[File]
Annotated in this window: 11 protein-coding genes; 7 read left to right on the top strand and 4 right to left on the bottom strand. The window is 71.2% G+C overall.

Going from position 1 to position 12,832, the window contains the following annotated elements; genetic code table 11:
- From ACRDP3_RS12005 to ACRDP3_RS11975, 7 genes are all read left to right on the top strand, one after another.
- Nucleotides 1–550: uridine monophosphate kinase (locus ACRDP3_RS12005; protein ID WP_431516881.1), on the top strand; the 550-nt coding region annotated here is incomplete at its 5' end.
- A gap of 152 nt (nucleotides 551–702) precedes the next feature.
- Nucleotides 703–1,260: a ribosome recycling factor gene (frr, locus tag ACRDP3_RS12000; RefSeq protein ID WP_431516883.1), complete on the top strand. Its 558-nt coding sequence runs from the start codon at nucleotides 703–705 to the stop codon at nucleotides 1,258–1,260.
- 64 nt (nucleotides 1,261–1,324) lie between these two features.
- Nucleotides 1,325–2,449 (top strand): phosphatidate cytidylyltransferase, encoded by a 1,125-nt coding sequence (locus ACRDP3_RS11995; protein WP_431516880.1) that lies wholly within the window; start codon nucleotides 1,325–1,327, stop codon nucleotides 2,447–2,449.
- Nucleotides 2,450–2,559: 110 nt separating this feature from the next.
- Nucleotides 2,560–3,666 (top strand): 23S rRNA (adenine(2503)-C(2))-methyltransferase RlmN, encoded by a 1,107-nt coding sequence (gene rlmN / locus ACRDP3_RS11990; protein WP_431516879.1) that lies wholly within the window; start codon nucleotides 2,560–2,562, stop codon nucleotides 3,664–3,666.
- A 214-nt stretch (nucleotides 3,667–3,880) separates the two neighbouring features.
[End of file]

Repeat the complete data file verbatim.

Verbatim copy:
Annotated in this window: 11 protein-coding genes; 7 read left to right on the top strand and 4 right to left on the bottom strand. The window is 71.2% G+C overall.

Going from position 1 to position 12,832, the window contains the following annotated elements; genetic code table 11:
- From ACRDP3_RS12005 to ACRDP3_RS11975, 7 genes are all read left to right on the top strand, one after another.
- Nucleotides 1–550: uridine monophosphate kinase (locus ACRDP3_RS12005; protein ID WP_431516881.1), on the top strand; the 550-nt coding region annotated here is incomplete at its 5' end.
- A gap of 152 nt (nucleotides 551–702) precedes the next feature.
- Nucleotides 703–1,260: a ribosome recycling factor gene (frr, locus tag ACRDP3_RS12000; RefSeq protein ID WP_431516883.1), complete on the top strand. Its 558-nt coding sequence runs from the start codon at nucleotides 703–705 to the stop codon at nucleotides 1,258–1,260.
- 64 nt (nucleotides 1,261–1,324) lie between these two features.
- Nucleotides 1,325–2,449 (top strand): phosphatidate cytidylyltransferase, encoded by a 1,125-nt coding sequence (locus ACRDP3_RS11995; protein WP_431516880.1) that lies wholly within the window; start codon nucleotides 1,325–1,327, stop codon nucleotides 2,447–2,449.
- Nucleotides 2,450–2,559: 110 nt separating this feature from the next.
- Nucleotides 2,560–3,666 (top strand): 23S rRNA (adenine(2503)-C(2))-methyltransferase RlmN, encoded by a 1,107-nt coding sequence (gene rlmN / locus ACRDP3_RS11990; protein WP_431516879.1) that lies wholly within the window; start codon nucleotides 2,560–2,562, stop codon nucleotides 3,664–3,666.
- A 214-nt stretch (nucleotides 3,667–3,880) separates the two neighbouring features.